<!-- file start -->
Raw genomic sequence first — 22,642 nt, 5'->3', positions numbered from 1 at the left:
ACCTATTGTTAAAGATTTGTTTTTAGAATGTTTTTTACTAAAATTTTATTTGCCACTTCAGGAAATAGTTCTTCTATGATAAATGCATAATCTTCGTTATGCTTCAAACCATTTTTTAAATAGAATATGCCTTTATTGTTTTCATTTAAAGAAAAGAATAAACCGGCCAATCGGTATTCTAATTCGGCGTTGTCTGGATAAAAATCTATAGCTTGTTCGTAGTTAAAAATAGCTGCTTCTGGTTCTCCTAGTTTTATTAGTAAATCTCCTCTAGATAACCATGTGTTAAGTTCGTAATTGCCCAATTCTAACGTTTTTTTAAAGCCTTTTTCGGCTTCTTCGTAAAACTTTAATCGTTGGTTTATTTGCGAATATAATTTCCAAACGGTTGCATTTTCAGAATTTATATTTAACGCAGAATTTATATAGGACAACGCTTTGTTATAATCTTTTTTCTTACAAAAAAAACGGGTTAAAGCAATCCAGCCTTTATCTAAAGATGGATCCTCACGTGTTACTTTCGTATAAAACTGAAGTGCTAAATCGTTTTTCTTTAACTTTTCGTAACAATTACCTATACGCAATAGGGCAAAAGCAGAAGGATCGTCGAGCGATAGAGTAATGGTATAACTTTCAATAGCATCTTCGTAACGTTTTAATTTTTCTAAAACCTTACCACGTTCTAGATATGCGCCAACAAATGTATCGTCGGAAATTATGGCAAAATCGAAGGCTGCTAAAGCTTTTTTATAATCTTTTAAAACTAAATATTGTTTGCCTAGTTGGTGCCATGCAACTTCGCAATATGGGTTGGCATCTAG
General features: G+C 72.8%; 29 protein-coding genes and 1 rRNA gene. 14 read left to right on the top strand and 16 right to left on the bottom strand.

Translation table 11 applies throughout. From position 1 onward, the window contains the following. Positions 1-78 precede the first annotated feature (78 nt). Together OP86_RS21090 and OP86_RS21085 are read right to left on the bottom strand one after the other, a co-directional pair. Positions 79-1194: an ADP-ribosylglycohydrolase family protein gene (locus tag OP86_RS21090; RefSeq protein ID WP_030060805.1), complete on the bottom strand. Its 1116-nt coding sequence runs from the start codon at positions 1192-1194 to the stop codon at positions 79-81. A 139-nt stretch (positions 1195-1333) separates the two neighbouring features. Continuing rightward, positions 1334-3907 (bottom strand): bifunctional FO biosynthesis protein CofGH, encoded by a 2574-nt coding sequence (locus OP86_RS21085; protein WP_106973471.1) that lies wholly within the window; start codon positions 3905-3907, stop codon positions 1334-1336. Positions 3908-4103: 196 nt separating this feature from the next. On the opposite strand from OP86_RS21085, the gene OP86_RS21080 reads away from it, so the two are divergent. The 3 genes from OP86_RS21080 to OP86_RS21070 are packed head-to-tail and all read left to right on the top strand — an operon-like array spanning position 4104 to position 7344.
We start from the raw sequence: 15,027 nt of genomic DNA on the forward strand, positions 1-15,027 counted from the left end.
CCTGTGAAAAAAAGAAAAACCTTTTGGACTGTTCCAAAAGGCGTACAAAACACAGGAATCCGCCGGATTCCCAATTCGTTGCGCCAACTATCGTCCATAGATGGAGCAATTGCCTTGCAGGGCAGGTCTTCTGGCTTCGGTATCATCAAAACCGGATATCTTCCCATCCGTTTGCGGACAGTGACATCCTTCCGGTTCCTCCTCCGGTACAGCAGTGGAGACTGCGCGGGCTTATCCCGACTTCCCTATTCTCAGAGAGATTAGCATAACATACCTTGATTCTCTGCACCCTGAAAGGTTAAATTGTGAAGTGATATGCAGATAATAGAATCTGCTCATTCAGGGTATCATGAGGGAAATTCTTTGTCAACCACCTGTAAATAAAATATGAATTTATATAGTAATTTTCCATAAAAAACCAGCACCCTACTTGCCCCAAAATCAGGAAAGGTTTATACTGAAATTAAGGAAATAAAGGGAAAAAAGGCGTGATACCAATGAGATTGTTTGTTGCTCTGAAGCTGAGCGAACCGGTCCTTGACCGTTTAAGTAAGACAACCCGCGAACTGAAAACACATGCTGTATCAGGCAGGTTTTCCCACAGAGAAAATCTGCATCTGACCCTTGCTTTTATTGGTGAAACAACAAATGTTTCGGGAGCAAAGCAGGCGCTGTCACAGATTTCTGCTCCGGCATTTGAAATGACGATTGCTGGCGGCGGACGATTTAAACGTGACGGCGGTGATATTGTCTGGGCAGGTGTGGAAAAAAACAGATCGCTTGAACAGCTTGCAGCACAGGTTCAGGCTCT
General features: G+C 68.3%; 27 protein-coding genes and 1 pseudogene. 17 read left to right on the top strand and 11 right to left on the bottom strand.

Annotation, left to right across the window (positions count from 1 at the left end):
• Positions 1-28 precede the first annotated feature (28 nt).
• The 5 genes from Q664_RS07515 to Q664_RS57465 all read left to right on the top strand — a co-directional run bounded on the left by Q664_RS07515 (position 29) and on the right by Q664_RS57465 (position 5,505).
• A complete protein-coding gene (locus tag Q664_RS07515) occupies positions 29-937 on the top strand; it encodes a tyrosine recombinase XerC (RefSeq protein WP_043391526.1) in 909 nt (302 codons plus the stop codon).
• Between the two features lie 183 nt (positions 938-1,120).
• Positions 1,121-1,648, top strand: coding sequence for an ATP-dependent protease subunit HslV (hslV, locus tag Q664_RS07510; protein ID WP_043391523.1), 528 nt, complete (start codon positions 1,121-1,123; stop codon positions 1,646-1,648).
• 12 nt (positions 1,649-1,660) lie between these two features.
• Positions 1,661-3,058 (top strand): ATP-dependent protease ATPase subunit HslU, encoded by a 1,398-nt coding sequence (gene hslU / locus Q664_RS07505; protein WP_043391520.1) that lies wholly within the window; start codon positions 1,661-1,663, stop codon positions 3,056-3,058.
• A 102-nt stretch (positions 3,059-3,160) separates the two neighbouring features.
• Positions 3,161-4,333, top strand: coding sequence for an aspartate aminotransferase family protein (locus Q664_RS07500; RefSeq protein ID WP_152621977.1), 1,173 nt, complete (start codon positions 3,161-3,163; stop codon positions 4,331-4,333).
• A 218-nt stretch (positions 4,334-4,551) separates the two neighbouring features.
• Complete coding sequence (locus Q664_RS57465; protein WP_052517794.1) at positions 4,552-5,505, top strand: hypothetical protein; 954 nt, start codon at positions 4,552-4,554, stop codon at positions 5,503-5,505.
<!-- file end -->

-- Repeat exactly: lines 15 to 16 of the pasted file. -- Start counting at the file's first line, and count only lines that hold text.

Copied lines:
• Positions 1,661-3,058 (top strand): ATP-dependent protease ATPase subunit HslU, encoded by a 1,398-nt coding sequence (gene hslU / locus Q664_RS07505; protein WP_043391520.1) that lies wholly within the window; start codon positions 1,661-1,663, stop codon positions 3,056-3,058.
• A 102-nt stretch (positions 3,059-3,160) separates the two neighbouring features.